Each year, children get heat stroke or die from being left unattended in a hot car, but a Texas A&M AgriLife Extension Service passenger safety expert says there are ways to avoid tragedy.
Bev Kellner, AgriLife Extension traffic safety project director, said as temperatures increase, so does the likelihood of heat stroke and death for children left alone in a vehicle.
“Children are especially vulnerable to heatstroke,” she said. “And Texas has a greater overall number of child deaths from children being left in hot cars than any other state.”
She said temperatures in parked vehicles rise very quickly, and a child’s body temperature increases three to five times faster than an adult’s.
“That combination can be deadly, and in hot weather, the temperature inside a vehicle can increase by almost 20 degrees in as little as 10 minutes,” Kellner said.
She noted children are far more vulnerable to heatstroke than adults, even when exterior temperatures are not excessively hot.
“Hyperthermia or heat stroke can occur at body temperatures above 104 degrees, and even milder exterior temperatures of as low as 80 degrees can pose a threat if a vehicle is parked outside,” she said. “And contrary to popular belief, cracking a window does little or nothing to dispel the heat from the interior of the vehicle.”
Tips for avoiding child hot-car deaths
Kellner said more than half of child deaths from hot cars are due to caregivers forgetting they had a child in the vehicle.
“These deaths are entirely preventable if a few precautions are taken,” she said.
Kellner preaches the “ACT” approach of the Safe Kids Worldwide organization to reduce the possibility of a child being left alone in a hot vehicle.
The “A” stands for avoiding heat stroke-related injury and death by never leaving a child alone in a car, not even for a minute.
The “C” is for creating a visual reminder that a child is in the back seat — placing a phone, gym bag, briefcase, purse or other frequently used items in the back seat with the child.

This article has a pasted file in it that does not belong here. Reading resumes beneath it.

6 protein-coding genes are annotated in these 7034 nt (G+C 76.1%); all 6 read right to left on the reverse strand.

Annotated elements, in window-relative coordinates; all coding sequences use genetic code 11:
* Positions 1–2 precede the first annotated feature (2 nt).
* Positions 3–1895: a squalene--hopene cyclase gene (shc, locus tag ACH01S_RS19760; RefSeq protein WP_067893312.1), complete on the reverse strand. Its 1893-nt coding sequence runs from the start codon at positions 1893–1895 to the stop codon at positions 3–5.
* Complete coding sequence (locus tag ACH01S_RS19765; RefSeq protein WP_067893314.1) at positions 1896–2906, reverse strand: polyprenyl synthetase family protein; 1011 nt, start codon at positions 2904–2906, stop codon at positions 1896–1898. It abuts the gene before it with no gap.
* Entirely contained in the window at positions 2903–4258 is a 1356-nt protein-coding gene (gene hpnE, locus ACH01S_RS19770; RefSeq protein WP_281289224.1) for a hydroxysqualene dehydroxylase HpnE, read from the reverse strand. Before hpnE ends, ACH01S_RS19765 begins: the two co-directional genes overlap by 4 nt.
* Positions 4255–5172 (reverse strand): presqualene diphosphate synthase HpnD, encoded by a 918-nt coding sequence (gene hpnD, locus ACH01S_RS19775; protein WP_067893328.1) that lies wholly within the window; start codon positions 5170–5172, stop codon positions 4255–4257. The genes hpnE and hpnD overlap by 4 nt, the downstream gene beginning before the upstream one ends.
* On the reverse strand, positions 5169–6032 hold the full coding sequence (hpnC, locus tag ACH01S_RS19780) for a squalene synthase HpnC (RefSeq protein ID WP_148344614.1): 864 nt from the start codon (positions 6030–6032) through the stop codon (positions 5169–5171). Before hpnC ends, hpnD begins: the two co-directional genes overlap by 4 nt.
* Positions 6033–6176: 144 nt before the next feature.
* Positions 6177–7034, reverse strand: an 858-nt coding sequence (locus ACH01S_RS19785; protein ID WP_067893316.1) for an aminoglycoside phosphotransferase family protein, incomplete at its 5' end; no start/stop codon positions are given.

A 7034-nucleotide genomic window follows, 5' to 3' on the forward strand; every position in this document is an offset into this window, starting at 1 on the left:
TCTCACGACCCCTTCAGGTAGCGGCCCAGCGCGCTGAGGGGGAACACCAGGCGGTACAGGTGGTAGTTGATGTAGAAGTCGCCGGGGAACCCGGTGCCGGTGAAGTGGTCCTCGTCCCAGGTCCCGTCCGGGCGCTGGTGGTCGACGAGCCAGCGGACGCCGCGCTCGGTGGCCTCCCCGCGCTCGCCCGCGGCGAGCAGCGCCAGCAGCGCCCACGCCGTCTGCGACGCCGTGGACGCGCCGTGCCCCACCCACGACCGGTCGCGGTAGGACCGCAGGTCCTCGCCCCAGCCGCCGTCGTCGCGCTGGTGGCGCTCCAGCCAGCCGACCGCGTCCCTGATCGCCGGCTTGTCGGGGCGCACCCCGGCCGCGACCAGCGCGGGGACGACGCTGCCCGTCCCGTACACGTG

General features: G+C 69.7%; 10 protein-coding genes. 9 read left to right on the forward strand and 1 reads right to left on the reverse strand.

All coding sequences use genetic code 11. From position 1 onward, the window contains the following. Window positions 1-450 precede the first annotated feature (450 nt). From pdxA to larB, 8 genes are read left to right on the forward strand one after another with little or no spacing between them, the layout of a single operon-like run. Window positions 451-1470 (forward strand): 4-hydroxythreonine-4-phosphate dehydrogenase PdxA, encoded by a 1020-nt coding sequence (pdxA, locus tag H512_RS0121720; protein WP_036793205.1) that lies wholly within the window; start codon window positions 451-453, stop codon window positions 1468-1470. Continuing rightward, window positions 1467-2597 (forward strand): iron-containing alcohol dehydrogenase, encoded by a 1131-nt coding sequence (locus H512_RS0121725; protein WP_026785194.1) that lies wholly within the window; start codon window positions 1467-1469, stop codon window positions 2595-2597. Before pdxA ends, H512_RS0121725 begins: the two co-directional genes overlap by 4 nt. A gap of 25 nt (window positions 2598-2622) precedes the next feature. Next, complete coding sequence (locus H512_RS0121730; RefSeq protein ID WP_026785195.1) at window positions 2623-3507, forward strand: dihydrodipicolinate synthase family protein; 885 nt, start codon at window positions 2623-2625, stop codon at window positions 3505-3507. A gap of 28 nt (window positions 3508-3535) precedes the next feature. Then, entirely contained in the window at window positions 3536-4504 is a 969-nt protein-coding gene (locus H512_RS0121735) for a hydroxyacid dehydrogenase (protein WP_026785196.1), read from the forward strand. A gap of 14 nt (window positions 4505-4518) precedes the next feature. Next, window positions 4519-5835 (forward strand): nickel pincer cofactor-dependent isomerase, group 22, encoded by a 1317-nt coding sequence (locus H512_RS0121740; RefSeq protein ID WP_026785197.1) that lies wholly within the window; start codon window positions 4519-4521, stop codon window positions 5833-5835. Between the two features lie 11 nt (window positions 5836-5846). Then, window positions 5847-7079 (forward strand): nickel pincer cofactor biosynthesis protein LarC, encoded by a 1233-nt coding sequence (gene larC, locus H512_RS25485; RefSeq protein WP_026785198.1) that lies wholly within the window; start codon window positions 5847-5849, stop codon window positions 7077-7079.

The “T” stands for taking action, particularly calling 911 if you see a child alone in a vehicle.
“And if your own child is locked in a car, get him or her out as quickly as possible and dial 911 immediately,” Kellner said. “Emergency personnel are trained to evaluate and check for signs of heat stroke.”
Kellner and Safe Kids offered these additional safety tips:
- Teach children not to play in and around vehicles.
- Instruct children that trunks are for transporting cargo and are not safe places to play. If your child is missing, check vehicles, trunks and other potentially dangerous places.
- Never leave keys in the car and store them out of children’s sight and reach.
- Make sure your vehicle is locked while nobody is using it so kids can’t get into it on their own.
- If you have a small child, always look in the vehicle — front and back — before locking the door and walking away.
- When parking a multi-passenger vehicle, ensure no children are sleeping on the seats or hiding under them.
- Identify and use safe play areas for children — away from parked or moving vehicles.
- Look into technologies that can help remind you that a child is in the back seat, such as the WAZE traffic app reminder and sensor systems.
Kellner said other ways to help avoid children being accidentally locked in hot vehicles are to use drive-thru services when available and pay for gas at the pump with a debit or credit card instead of going inside.
By Paul Schattenberg with AgriLife Today.
Photo: National Highway Traffic Safety Administration